Many commentators point to racism, or at least the lack of discomfort in voting for a racist candidate. They’re almost certainly right. But that’s at least partially problematized by Trump’s small-but-not-insignificant minority support, plus the fact that the regions that swung to Trump this time had no trouble voting for Barack Obama in 2008 and 2012. Glenn Greenwald points to economic anxiety, which he describes as “inextricably linked” with racism, sexism and xenophobia:

[O]ne must confront the fact that not only was Barack Obama elected twice, but he is poised to leave office as a highly popular president: now viewed more positively than Reagan. America wasn’t any less racist and xenophobic in 2008 and 2012 than it is now. Even stalwart Democrats fond of casually branding their opponents as bigots are acknowledging that a far more complicated analysis is required to understand last night’s results. As the New York Times’s Nate Cohn put it: “Clinton suffered her biggest losses in the places where Obama was strongest among white voters. It’s not a simple racism story.” Matt Yglesias acknowledged that Obama’s high approval rating is inconsistent with depictions of the U.S. as a country “besotted with racism.”

People often talk about “racism/sexism/xenophobia” vs. “economic suffering” as if they are totally distinct dichotomies. Of course there are substantial elements of both in Trump’s voting base, but the two categories are inextricably linked: The more economic suffering people endure, the angrier and more bitter they get, the easier it is to direct their anger to scapegoats. Economic suffering often fuels ugly bigotry. It is true that many Trump voters are relatively well-off and many of the nation’s poorest voted for Clinton, but, as Michael Moore quite presciently warned, those portions of the country that have been most ravaged by free trade orgies and globalism — Pennsylvania, Ohio, Michigan, Iowa — were filled with rage and “see [Trump] as a chance to be the human Molotov cocktail that they’d like to throw into the system to blow it up.” Those are the places that were decisive in Trump’s victory.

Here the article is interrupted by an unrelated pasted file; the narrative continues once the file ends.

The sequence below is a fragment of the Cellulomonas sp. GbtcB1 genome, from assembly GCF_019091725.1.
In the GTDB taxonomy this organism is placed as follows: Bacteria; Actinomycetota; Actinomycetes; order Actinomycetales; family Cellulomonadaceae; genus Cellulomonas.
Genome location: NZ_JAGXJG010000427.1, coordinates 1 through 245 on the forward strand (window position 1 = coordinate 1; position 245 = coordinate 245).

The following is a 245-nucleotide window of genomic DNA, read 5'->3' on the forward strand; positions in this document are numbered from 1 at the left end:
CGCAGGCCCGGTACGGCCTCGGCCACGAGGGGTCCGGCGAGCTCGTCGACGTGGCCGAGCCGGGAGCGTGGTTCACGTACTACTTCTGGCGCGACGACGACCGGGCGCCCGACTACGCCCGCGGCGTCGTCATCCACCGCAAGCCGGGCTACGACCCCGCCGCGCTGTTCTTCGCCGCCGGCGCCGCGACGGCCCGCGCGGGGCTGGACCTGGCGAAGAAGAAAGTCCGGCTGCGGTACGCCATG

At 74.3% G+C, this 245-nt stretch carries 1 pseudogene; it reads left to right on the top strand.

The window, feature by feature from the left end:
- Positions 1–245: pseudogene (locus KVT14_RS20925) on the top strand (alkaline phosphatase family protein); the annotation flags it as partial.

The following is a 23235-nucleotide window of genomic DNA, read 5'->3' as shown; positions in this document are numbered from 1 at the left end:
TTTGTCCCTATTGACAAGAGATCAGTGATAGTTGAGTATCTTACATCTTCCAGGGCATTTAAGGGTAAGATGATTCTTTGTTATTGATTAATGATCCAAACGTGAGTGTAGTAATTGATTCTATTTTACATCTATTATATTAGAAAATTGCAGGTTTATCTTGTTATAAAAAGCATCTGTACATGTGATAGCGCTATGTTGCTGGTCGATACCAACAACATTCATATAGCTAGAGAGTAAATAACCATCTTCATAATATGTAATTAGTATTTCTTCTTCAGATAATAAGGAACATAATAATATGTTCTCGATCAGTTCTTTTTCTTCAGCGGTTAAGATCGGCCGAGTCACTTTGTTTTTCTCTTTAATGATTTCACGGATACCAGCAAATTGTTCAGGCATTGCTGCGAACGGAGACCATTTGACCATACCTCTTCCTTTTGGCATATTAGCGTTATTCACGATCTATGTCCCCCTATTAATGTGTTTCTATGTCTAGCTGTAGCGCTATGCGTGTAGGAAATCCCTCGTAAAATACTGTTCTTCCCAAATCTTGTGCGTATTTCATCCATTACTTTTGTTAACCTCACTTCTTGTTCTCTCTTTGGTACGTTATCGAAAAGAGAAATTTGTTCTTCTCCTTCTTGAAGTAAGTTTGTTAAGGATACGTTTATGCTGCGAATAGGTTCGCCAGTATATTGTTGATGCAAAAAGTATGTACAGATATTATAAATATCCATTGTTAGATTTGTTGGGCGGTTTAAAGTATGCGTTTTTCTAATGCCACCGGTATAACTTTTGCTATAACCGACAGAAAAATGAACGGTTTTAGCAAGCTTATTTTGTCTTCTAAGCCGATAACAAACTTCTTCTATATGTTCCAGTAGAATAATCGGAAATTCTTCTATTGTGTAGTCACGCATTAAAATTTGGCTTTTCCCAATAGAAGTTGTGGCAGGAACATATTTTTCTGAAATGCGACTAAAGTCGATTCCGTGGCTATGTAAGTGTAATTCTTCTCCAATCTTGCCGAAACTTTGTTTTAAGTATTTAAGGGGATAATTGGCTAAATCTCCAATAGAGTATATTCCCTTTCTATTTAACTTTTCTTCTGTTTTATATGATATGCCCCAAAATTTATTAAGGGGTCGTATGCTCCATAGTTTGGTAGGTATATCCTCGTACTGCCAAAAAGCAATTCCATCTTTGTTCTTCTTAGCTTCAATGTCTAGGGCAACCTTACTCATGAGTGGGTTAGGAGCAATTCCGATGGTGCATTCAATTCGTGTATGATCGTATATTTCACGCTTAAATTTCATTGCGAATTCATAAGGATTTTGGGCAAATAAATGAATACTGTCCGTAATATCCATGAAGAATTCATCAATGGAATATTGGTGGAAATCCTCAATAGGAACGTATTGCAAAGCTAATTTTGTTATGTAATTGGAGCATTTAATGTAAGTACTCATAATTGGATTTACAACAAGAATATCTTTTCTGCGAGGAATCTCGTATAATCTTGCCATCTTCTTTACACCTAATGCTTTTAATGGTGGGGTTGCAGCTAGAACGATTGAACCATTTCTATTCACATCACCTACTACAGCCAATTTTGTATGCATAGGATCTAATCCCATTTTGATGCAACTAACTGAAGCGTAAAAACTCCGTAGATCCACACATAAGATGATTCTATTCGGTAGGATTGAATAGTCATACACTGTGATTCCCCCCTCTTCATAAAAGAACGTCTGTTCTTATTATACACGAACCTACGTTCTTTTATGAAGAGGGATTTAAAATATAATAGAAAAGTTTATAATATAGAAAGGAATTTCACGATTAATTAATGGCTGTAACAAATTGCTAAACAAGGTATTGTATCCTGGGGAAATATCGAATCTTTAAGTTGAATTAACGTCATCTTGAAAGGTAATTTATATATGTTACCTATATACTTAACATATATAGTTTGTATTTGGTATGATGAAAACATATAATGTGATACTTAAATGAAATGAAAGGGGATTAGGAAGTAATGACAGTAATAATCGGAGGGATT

Countering the economic argument (and in support of the racism argument), people point to exit poll data that show Clinton winning voters making less than $50,000 per year. (It’s actually pretty close above $50K — Trump never does better than 50 percent.)

But that’s not how economic anxiety works. Economic anxiety is greatest among the people who are doing better than that — a bit better, but they think they’re not doing better enough, and they’re worried that they could lose what they have. It’s not a paradox for people making a bit more money to be afraid for their economic circumstances.

And indeed, we find that among respondents who say that their family financial situation is worse today than it was four years ago (27 percent of respondents), Trump won bigly — 78 to 19 percent. Among respondents who thought that the next generation of Americans would have it worse than today (34 percent of respondents), Trump won 63 to 31 percent. If you were doing well, better off than you were four years ago, or thought things would get better in the future, you almost certainly voted for Clinton. Trump won the pessimist vote.